[openbeos] Re: Linux v. OBOS

  • From: <kevin.lawton@xxxxxx>
  • To: <openbeos@xxxxxxxxxxxxx>
  • Date: Wed, 12 Nov 2003 15:27:41 -0000

If you assert that discussing the relative merits of other op systems is 
somehow 'off-topic' within the context of discussing what might be important or 
superfluous within OpenBeOS, please could you at least define what the 'topic' 
actually is ? 
   
-----Original Message-----
From: simontaylor1@xxxxxxxxxxxx [mailto:simontaylor1@xxxxxxxxxxxx]
Sent: 12 November 2003 15:11
To: openbeos@xxxxxxxxxxxxx
Subject: [openbeos] Re: Linux v. OBOS

Hi you random-off-topic-posting dudes,

> Hi, 
> Yes - I'd second that ! 
> It is the raw functionality that counts at the end of the day: the 
> more useable a system is - the more it will be used.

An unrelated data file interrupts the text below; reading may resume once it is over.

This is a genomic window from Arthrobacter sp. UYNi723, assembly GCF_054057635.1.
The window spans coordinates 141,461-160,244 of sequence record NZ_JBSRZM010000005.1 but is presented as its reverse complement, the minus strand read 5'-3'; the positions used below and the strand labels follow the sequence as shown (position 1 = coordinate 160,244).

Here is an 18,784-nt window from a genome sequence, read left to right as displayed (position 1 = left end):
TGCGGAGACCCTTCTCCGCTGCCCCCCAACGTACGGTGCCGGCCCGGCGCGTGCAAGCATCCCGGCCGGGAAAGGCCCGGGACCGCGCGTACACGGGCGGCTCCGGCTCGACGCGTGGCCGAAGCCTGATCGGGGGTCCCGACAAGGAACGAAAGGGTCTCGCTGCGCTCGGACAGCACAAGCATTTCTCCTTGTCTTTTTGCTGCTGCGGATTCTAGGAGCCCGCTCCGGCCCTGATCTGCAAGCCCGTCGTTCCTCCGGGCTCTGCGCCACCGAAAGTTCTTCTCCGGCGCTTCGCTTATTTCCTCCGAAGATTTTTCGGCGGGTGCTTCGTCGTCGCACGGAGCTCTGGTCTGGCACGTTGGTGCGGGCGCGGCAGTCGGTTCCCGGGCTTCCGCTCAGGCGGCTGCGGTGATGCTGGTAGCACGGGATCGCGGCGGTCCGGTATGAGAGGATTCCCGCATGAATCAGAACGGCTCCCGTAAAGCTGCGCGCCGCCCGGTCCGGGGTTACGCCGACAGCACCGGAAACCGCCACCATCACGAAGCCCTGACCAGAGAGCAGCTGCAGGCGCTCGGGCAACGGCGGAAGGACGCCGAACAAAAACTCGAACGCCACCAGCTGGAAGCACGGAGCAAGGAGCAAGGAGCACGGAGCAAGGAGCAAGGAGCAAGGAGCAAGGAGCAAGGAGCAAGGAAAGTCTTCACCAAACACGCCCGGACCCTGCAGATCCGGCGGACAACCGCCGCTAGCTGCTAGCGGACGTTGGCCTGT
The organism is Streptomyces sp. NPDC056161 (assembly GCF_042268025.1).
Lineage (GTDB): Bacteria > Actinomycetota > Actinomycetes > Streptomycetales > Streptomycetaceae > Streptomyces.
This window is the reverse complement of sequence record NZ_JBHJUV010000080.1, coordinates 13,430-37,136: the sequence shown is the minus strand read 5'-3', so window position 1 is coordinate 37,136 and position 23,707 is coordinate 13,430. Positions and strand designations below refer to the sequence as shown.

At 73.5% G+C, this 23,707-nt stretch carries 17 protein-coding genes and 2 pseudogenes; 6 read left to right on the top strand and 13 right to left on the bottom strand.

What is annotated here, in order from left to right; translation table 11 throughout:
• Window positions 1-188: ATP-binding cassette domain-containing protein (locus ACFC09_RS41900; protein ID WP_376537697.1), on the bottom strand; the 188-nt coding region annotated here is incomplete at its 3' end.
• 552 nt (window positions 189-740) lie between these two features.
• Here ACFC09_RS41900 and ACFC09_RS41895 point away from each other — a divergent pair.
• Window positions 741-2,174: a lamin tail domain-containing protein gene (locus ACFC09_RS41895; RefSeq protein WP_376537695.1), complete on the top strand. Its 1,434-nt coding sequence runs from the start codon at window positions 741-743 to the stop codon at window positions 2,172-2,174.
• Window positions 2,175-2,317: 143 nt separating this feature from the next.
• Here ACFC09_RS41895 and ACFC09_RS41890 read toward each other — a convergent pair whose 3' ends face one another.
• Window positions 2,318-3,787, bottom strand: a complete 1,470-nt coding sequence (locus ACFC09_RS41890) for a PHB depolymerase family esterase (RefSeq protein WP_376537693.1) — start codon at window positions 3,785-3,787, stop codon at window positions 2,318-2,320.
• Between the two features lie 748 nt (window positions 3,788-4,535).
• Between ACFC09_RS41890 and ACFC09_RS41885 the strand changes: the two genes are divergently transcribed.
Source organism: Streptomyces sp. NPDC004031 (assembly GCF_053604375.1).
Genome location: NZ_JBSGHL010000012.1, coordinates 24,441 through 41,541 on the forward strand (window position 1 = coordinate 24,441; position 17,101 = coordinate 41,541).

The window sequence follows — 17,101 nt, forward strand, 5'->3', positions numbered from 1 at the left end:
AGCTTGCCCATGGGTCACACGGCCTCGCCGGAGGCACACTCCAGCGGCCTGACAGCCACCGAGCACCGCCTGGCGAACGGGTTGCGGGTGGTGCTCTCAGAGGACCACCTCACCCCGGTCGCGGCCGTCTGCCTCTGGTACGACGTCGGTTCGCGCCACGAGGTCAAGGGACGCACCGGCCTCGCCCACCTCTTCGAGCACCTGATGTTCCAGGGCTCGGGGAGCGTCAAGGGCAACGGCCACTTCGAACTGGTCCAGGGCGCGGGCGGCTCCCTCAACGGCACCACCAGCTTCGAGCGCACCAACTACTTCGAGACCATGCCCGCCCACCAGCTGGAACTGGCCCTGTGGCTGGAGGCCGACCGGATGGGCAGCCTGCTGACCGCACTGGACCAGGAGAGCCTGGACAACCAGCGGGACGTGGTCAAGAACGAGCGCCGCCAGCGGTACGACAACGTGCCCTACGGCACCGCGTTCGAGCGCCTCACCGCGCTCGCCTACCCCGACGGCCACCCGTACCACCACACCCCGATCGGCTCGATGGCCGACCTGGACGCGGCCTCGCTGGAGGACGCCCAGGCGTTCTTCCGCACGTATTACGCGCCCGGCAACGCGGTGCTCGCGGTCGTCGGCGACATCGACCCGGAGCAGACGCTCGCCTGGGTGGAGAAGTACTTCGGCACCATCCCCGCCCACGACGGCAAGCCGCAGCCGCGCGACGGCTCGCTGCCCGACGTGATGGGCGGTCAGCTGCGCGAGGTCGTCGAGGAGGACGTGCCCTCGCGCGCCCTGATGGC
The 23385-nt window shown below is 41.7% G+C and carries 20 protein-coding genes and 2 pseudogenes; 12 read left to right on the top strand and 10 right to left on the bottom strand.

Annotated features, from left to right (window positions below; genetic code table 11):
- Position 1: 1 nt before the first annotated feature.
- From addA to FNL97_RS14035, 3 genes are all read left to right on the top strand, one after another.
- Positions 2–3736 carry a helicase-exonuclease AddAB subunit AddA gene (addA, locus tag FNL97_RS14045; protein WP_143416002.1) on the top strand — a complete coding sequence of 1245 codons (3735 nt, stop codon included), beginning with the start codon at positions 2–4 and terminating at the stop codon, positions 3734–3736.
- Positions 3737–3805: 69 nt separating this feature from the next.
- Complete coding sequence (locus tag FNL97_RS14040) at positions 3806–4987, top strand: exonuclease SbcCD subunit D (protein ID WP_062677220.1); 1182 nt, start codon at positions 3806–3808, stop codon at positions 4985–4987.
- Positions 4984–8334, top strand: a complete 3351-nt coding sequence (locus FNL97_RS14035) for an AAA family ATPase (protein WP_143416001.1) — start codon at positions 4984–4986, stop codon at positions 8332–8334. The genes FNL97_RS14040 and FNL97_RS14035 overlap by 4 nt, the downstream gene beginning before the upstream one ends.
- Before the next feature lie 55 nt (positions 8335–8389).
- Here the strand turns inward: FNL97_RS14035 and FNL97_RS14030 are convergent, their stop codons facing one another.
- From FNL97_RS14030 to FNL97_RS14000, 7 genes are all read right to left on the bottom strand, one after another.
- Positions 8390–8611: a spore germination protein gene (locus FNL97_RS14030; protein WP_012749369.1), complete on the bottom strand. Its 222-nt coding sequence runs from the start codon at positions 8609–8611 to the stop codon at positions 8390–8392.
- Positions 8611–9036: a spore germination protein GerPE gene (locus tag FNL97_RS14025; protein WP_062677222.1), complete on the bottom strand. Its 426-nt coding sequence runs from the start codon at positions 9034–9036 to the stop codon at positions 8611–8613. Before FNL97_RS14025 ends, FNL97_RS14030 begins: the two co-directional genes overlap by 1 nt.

> Leave the toys - the eye-candy and the cartoons - to Micro$oft to 
> sell to games players. A clear, simple, functional user interface - 
which
> doesn't consume most of the system resources just by being there - 
> is, IMHO, far more likely to attract the serious users and developers.
> After all, an op system is there to give us a platform to run our 
> applications on - network server, graphics workstation, internet 
terminal,
> word processor, or whatever - isn't it ? 
> Just my thoughts, I know - and I'd say that discussing issues such as 
> this IS on-topic. 
> Regards, 
> Kevin.   

The reason this is off-topic is that the direction OBOS is going in (at 
least for R1) is clearly defined, and has been agreed on. If you want 
to discuss things for beyond R1, glass elevator is the place.
ps: GE isn't very well publicised on the OBOS site. Is there a reason 
for this?

Nobody's talking about adding "eye-candy and cartoons" - if you're 
talking about my thread on the visual design, that wasn't about adding 
eye candy, that was about modernising the core interface.

The BeOS interface does actually use quite a lot of resources in terms 
of CPU - that is one of the reasons it is so much more reponsive than 
anything else out there.

On to Troy,
 
> Hello everyone,
> 
> Okay. This is my two-cents.
> 
> It's not so much Linux v. OBOS. It's what can be used to market it.